Although PEG-80 sorbitan laurate is generally considered safe and non-toxic, it does not guarantee hypoallergenic properties. In fact, several synthetic ingredients found in baby shampoo, including PEG-80 sorbitan laurate, phenoxyethanol, cocamidopropyl betaine, and added fragrances, can potentially trigger allergies and disrupt the pH balance around the eyes.

Furthermore, it is important to note that not all ingredients in baby shampoo are suitable for direct eye contact. Since shampoos are primarily formulated as detergents for hair cleansing, they are not specifically designed to cleanse eyelids and can still cause harm to the eyes.

What do the experts say about Baby Shampoo? 

Regarded as the definitive guide to dry eye care, TFOS DEWS II emerged from a collaborative effort spanning nearly three years, involving 150 leading experts worldwide. This extensive initiative culminated in a series of comprehensive reports published in 2017.

Within the context of the Management and Therapy subreport (section 3.1.1), TFOS DEWS II provides valuable perspectives on the use of baby shampoo.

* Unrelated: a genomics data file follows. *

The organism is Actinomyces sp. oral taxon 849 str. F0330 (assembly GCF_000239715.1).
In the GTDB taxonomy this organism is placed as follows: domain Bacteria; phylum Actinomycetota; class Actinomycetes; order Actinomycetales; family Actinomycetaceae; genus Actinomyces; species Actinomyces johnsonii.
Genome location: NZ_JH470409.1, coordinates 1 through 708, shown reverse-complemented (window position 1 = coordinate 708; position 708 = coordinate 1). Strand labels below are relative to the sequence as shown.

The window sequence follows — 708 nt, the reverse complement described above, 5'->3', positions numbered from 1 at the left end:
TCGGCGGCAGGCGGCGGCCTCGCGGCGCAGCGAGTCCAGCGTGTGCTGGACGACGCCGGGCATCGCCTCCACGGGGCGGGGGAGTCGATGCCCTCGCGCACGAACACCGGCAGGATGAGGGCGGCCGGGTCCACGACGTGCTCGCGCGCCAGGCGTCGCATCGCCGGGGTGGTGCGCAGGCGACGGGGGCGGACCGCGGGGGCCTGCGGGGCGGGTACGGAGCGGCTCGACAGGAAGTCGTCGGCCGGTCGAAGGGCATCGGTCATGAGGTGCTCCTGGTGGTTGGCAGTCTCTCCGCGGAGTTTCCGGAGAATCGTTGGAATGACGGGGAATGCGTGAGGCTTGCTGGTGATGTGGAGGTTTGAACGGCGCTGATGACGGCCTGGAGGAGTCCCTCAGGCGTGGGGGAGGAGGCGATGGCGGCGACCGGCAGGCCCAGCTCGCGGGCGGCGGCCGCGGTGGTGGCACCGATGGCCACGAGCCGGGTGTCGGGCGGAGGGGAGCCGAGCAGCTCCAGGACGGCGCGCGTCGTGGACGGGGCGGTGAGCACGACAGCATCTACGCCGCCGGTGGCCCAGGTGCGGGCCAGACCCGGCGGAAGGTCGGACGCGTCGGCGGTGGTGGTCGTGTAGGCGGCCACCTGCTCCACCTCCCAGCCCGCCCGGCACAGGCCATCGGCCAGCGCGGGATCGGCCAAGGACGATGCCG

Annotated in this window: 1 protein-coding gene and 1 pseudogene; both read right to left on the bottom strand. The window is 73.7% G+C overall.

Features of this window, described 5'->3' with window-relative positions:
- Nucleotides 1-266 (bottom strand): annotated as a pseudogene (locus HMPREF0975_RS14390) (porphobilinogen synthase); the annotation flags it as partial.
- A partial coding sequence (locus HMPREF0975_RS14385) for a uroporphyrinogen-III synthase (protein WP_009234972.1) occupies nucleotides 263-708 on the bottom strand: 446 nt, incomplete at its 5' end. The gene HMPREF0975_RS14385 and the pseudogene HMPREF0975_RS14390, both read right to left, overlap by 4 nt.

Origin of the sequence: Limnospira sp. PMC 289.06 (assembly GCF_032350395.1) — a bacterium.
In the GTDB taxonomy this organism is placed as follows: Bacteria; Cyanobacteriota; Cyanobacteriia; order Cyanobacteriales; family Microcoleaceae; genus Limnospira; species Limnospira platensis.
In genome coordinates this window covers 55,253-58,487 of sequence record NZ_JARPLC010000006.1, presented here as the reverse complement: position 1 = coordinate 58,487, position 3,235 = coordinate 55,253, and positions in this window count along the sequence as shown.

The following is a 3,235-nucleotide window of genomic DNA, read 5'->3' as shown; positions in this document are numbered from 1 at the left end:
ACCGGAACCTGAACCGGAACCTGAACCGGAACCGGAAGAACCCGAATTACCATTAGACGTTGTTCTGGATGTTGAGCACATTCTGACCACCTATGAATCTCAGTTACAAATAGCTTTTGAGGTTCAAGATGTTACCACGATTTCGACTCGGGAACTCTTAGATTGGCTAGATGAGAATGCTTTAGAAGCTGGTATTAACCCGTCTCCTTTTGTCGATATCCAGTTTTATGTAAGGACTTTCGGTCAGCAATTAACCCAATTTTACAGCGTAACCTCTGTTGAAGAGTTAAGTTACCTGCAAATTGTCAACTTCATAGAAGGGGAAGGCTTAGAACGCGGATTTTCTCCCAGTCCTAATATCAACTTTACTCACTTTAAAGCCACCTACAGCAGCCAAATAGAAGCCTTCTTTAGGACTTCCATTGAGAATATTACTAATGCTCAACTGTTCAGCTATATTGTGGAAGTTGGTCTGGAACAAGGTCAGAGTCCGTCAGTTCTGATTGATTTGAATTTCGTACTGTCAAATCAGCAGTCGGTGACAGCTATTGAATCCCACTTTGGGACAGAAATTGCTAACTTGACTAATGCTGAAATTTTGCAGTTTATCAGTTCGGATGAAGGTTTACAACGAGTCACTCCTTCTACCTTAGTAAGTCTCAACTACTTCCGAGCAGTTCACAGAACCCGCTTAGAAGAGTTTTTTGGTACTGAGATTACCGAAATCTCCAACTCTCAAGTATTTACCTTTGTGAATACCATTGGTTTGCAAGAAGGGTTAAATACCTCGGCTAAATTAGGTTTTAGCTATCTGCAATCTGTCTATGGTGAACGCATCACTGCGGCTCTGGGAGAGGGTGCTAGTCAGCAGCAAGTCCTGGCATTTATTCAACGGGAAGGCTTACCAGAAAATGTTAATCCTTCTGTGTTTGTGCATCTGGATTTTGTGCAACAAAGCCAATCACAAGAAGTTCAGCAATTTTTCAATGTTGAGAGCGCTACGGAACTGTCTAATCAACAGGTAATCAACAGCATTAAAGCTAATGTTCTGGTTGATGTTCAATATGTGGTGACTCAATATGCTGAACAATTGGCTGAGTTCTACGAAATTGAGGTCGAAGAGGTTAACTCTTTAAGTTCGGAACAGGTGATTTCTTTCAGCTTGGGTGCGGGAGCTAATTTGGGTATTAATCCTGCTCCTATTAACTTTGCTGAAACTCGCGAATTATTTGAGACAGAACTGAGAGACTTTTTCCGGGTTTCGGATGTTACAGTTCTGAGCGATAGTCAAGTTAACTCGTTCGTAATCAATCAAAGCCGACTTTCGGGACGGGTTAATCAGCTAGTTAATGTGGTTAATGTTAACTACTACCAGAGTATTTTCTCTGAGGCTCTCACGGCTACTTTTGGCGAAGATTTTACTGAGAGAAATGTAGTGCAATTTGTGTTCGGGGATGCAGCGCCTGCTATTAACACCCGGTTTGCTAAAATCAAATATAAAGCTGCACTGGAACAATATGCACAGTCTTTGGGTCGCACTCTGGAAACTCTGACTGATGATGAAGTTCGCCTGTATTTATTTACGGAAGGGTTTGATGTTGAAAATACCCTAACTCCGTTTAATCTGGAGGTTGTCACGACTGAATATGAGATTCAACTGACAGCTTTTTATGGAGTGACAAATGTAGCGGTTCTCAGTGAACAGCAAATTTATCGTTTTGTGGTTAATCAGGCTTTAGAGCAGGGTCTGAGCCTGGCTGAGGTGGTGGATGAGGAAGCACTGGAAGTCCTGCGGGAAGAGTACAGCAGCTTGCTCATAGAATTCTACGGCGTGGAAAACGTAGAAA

"Appropriate lid hygiene is important in the management of a variety of lid conditions that result in dry eye (particularly blepharitis) and, if used appropriately, can reduce lipid by-products and lipolytic bacteria associated with these conditions [379–385]. Lid scrubs using a mild dilution of baby shampoo applied with a swab or cotton bud have been the most widely accepted therapy [382,386,387]. A recent Level 1 study demonstrated the efficacy of lid scrubs for removal of crusting in anterior blepharitis, with both a commercial lid cleanser and dilute baby shampoo [388]. However, relative to the baby shampoo, the dedicated lid cleanser showed reduced ocular surface MMP-9 levels, improved lipid layer quality and was better tolerated. Baby shampoo was further reported to be associated with a reduction in ocular surface MUC5AC levels, suggesting that baby shampoo may have an adverse effect on goblet cell function [388]. In preference to using baby shampoo, there are now a wide variety of proprietary lid cleansing products available, which utilise a diversity of delivery mechanisms, including scrubs, foams, solutions, and wipes; their individual description is outside the scope of this review."